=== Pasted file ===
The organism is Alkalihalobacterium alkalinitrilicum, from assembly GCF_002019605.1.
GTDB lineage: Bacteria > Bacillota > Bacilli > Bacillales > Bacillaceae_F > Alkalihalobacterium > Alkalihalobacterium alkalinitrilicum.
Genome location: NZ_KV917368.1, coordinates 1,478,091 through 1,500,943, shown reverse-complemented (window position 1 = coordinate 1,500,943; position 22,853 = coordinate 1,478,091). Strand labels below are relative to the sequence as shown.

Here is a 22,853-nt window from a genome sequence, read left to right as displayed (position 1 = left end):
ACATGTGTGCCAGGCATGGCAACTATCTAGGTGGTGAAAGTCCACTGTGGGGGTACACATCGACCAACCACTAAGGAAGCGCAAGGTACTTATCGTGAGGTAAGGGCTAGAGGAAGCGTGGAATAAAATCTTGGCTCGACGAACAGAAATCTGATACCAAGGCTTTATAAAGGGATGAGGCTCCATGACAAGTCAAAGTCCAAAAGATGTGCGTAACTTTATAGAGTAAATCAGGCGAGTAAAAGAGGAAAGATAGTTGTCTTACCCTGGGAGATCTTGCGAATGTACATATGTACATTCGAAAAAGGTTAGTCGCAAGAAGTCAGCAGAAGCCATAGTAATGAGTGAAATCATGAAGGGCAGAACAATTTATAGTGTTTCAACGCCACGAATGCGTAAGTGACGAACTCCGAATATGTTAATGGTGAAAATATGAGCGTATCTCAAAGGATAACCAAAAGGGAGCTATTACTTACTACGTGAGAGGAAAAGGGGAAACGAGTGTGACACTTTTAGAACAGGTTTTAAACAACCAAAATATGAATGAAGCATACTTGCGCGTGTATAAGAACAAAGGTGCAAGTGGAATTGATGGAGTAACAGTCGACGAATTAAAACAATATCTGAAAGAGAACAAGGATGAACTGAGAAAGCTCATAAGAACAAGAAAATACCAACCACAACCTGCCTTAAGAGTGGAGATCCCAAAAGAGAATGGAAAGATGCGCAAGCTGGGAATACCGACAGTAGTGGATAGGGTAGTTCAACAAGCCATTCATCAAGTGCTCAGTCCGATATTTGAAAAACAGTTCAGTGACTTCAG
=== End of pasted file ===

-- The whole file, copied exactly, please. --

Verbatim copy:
The organism is Alkalihalobacterium alkalinitrilicum, from assembly GCF_002019605.1.
GTDB lineage: Bacteria > Bacillota > Bacilli > Bacillales > Bacillaceae_F > Alkalihalobacterium > Alkalihalobacterium alkalinitrilicum.
Genome location: NZ_KV917368.1, coordinates 1,478,091 through 1,500,943, shown reverse-complemented (window position 1 = coordinate 1,500,943; position 22,853 = coordinate 1,478,091). Strand labels below are relative to the sequence as shown.

Here is a 22,853-nt window from a genome sequence, read left to right as displayed (position 1 = left end):
ACATGTGTGCCAGGCATGGCAACTATCTAGGTGGTGAAAGTCCACTGTGGGGGTACACATCGACCAACCACTAAGGAAGCGCAAGGTACTTATCGTGAGGTAAGGGCTAGAGGAAGCGTGGAATAAAATCTTGGCTCGACGAACAGAAATCTGATACCAAGGCTTTATAAAGGGATGAGGCTCCATGACAAGTCAAAGTCCAAAAGATGTGCGTAACTTTATAGAGTAAATCAGGCGAGTAAAAGAGGAAAGATAGTTGTCTTACCCTGGGAGATCTTGCGAATGTACATATGTACATTCGAAAAAGGTTAGTCGCAAGAAGTCAGCAGAAGCCATAGTAATGAGTGAAATCATGAAGGGCAGAACAATTTATAGTGTTTCAACGCCACGAATGCGTAAGTGACGAACTCCGAATATGTTAATGGTGAAAATATGAGCGTATCTCAAAGGATAACCAAAAGGGAGCTATTACTTACTACGTGAGAGGAAAAGGGGAAACGAGTGTGACACTTTTAGAACAGGTTTTAAACAACCAAAATATGAATGAAGCATACTTGCGCGTGTATAAGAACAAAGGTGCAAGTGGAATTGATGGAGTAACAGTCGACGAATTAAAACAATATCTGAAAGAGAACAAGGATGAACTGAGAAAGCTCATAAGAACAAGAAAATACCAACCACAACCTGCCTTAAGAGTGGAGATCCCAAAAGAGAATGGAAAGATGCGCAAGCTGGGAATACCGACAGTAGTGGATAGGGTAGTTCAACAAGCCATTCATCAAGTGCTCAGTCCGATATTTGAAAAACAGTTCAGTGACTTCAG